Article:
Oh dear. I gave my last blog post the wrong name. I should have said “query,” not “pitch” in the title and in the plog post itself. In my rambles around the internet I stumbled upon the blog of Janet Reid, literary agent (http://jetreidliterary.blogspot.com/2011/01/difference-between-pitch-and-query.html) and discovered the following:
“A pitch is short (VERY) and verbal.
A query is short (250 words, but not 25) and written.
A pitch is face to face.
A query is not.
A pitch requires some set up: my novel is finished; it’s a historical romance; it’s 78,000 words. That helps your listener get ready to hear your pitch.
A query starts with the name of the main character and what problem or choice he faces.
A pitch is about 25 words.
A query is 250.”
So now I know. And so do you. I am querying publishers in New Zealand re my novel. Seven of them. Each wants something different: a different length synopsis, more or less sample chapters, and so on. Have posted two, and have two more nearly ready. Response times vary between two and four months, and by all accounts (the extremely low percentage of unsolicited mss that get accepted) are most likely to be negative. Why am I doing this, then? I guess I want to try out the system before I grapple with knotty problems like confronting my own inabilities in the marketing area, the pros and cons of print on demand, ebooks and so on.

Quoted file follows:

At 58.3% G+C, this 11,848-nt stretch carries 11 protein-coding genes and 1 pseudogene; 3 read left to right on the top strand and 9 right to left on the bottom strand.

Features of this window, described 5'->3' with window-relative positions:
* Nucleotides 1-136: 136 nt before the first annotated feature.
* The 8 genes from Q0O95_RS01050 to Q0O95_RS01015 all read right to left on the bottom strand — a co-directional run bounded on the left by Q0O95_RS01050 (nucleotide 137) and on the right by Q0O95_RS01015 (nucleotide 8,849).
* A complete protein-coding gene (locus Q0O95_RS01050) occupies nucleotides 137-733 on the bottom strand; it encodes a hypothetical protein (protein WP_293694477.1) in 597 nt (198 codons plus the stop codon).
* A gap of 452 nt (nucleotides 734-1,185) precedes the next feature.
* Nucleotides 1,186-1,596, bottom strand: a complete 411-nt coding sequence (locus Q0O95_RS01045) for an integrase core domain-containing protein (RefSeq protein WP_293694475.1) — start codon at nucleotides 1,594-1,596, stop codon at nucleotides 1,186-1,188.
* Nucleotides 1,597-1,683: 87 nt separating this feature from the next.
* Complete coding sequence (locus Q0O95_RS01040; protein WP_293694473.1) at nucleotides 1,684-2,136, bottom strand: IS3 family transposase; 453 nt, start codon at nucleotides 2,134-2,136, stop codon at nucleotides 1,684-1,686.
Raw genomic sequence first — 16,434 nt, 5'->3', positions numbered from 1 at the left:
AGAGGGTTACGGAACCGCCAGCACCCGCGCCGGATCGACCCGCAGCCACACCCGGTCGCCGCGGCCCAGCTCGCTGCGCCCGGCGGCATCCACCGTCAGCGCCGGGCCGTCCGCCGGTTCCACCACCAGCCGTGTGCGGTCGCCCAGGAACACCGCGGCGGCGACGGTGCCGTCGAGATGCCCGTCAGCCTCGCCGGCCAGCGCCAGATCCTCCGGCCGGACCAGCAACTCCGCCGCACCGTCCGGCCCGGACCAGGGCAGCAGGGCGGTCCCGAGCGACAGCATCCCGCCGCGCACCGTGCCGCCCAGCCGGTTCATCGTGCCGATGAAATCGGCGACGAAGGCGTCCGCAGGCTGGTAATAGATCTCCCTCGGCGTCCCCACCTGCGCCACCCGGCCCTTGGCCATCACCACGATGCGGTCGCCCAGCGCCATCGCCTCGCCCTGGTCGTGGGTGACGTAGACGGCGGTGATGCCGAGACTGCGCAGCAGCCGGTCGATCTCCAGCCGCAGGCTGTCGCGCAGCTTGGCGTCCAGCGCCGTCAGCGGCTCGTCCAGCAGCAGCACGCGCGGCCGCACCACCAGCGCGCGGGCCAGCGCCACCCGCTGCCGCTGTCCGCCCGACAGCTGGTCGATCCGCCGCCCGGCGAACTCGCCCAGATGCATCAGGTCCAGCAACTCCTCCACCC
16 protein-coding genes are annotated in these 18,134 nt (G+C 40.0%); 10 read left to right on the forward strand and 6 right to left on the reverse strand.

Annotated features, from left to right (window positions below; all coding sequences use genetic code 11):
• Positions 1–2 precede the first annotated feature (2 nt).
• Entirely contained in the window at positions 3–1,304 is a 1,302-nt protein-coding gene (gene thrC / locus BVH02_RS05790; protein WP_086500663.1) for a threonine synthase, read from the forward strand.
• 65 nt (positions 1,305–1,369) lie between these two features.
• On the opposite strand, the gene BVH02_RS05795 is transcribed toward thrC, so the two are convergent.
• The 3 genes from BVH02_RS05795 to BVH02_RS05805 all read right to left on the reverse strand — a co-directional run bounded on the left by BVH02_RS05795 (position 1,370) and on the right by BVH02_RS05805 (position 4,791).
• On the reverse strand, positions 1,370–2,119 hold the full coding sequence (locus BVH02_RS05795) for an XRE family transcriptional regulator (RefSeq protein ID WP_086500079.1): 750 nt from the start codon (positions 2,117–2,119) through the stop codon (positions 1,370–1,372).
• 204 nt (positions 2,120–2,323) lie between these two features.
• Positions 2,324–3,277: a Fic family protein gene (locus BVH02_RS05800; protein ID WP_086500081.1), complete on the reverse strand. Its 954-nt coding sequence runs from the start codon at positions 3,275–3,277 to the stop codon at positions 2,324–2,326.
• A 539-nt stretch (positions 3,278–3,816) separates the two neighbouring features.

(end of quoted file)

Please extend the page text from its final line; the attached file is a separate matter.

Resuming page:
I am reading 99 Ways Into New Zealand Poetry, by Paula Green and Harry Rickets. It’s a fabulous book, a “how to read poetry” with oodles of examples and a mass of cross-referencing. It’s also an overview of New Zealand poets and poetry and the various ways they have clumped, or been clumped, together over the years. And the writers give poets who are women their due place and comment on ways they have been denied this place in the past. And there are useful short breakouts which are definitions of things like modernism and romanticism and some lovely covers from poetry books and photos of poets and pieces about their poetry by some of the poets and all in all it is a stunning cornucopia. I wish it wasn’t so heavy and the paper was less shiny, it’s hard to read in bed and/or some lights. Otherwise, it’s an education in a book.
A novel that’s been on my to-read pile for a while that has just made it to the top, is The Housekeeper + The Professor, by Yoko Ogawa. She’s written a lot of novels in Japanese, some have been translated into English, some into French. A charming story involving a single mother and her son and the professor with a memory problem she housekeeps for and maths. It’s built around the excitement of numbers. I loved it. It didn’t matter that I didn’t understand the bits about baseball — which incidentally involves pitching, which we all know I am not doing.